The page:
Here, as part of our month-long “Good Prose Month” series, the Copy Chief of Random House provides a fascinating collection of obscure and playful writing distinctions, from A(ntiques) to X(-ray). Continue reading →
Midway into NaNoWriMo 2014? Or, stuck on your novel-in-progress or novel-to-be and feeling like your characters need a little more oomph? Today we offer another set of fun doodling prompts for character development from author and master doodler Lisa Currie, whose new book ME, YOU, USis just out from Perigee Books. You can download and print these exclusive prompts by clicking on the hyperlinked words in the text below. Share yours with us on social media!
Welcome to the fourth installment of doodling prompts for writers, adapted from my books, ME, YOU, US and THE SCRIBBLE DIARY. And as the holidays get closer, a little hint: the books make great gifts for writer and non-writer friends alike! In the first doodle prompt installment post, we established how doodling can help develop your book. If you click on the link, you’ll be able to download four doodle prompts that you can use to start fleshing out your character(s). The second installment was an in-depth online profile prompt. The last doodle prompt focused on plot points and obstacles in the way of your protagonist’s goal(s). Continue reading →
I’m really looking forward to participating in BoucherCon 2014 in Long Beach, California, this week! If you are around on Thursday, come to the Book Country panel, where I’ll be showing Mystery and Thriller writers how to use Book Country to make their books better at the same time as they are finding their audience. This is a great chance to start building your author platform and online profile!
How Online Workshopping Gives Writers an Edge in a Crowded Market
Thursday, November 13th, 4-5pm, Hyatt Regency Conference Center, Seaview A
Book Country is Penguin Random House’s online writing and publishing community where thousands of mystery and thriller writers connect to get feedback on their books. Whether you are self-publishing or seeking a traditional book deal, your book is up against stiff competition. How can you improve your work, present it successfully to readers and the publishing industry, and grow your fan base? Please join Lucy Silag, Book Country’s Community and Engagement Manager, for a candid discussion about how online workshopping helps writers to hone their craft and improve their sales success rate once they publish. Go beyond social media to grow your online platform and achieve your writing and publishing goals.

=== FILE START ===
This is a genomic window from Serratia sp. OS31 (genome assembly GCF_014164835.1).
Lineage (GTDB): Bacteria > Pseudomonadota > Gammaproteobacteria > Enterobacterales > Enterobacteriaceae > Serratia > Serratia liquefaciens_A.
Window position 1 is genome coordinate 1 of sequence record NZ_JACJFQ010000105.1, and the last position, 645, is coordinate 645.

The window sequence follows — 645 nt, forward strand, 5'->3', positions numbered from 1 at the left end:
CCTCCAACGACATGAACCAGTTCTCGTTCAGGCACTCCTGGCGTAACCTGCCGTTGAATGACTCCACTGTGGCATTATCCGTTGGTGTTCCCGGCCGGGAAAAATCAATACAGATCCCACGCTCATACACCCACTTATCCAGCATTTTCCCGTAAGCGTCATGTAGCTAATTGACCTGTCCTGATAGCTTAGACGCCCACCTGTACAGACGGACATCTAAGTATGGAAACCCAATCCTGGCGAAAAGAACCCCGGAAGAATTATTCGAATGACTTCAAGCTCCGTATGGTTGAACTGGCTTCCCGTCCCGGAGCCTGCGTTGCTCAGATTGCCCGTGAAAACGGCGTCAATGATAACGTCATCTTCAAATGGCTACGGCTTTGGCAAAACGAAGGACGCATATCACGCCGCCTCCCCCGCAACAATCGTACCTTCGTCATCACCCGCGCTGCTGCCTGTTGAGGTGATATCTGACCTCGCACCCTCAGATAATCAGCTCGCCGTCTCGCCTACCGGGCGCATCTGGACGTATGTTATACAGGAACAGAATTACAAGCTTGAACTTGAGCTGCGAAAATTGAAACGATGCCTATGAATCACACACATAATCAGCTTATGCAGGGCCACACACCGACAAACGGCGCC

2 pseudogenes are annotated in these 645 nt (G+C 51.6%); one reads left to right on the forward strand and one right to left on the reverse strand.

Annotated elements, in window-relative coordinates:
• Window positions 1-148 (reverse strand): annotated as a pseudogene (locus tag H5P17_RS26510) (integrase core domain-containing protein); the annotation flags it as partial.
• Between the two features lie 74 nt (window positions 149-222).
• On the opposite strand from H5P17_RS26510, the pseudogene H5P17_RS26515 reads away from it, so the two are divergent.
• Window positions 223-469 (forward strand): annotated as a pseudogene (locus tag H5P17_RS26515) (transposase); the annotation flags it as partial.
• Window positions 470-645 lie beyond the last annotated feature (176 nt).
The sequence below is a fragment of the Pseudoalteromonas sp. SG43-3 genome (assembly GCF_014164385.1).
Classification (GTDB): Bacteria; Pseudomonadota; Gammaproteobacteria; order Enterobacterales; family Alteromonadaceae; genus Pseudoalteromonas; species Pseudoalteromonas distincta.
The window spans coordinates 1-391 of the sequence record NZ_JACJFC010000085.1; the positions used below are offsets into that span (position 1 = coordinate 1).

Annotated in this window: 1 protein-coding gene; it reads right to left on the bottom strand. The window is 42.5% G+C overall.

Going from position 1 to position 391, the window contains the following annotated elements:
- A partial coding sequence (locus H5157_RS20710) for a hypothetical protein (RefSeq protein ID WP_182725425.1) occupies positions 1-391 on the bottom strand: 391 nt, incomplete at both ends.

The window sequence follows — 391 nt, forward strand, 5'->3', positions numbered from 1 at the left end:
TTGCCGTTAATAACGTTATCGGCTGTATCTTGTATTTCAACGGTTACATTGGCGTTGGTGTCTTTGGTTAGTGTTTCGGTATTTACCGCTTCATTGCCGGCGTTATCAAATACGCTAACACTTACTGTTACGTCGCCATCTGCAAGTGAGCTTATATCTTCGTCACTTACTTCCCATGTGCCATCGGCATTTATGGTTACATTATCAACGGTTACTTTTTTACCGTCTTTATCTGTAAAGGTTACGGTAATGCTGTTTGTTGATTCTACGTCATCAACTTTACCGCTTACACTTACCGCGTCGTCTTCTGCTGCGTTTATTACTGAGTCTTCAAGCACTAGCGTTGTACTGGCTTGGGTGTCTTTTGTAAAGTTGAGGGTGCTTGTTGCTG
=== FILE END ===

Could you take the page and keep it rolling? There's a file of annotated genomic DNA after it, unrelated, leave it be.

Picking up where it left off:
I love trying new things. I love telling stories. I love working with different mediums. That’s how I started writing in the first place and how I came to make a book trailer for THE CASQUETTE GIRLS.
One of my favorite aspects of making the trailer was watching figments of my imagination turn into tactile objects. Whenever our production designer, Matt Whittle, would text me questions like “Okay, what does the altar at Vodou Pourvoyeur look like in your head?” I’d get really excited. First I’d send him any actual description from the book, and then he’d really dig into my head, “Tell me everything.” After I garbled everything out, I’d get a text a couple days later like, “Is a complete cat skeleton overkill?”
Prepping for NaNoWriMo 2014? Fleshing out characters for your novel-in-progress or novel-to-be? Today we offer fun doodling prompts for character development from author and master doodler Lisa Currie, whose new book ME, YOU, USis just out from Perigee Books. You can download and print these exclusive prompts by clicking on the hyperlinked words in the text below. Share yours with us on social media! (And check out the examples I did for the MC in my NaNo project below!)
U.S. Presidents, from George Washington to Barack Obama, did it. Secretary of State Hillary Clinton did it. So did Michelangelo, Da Vinci, Bill Gates, Winston Churchill, Larry David, and Vidal Sassoon. Famous authors throughout the ages have done it, including Vladimir Nabokov, J.R.R. Tolkien, John Keats, Sylvia Plath, Mark Twain, Kurt Vonnegut, and Ralph Waldo Emerson. They were doodlers, all of them. Good thing, too, because recent studies* have shown that doodling unleashes the power of the creative mind. Think of it as creating off-road trails between neurons. Continue reading →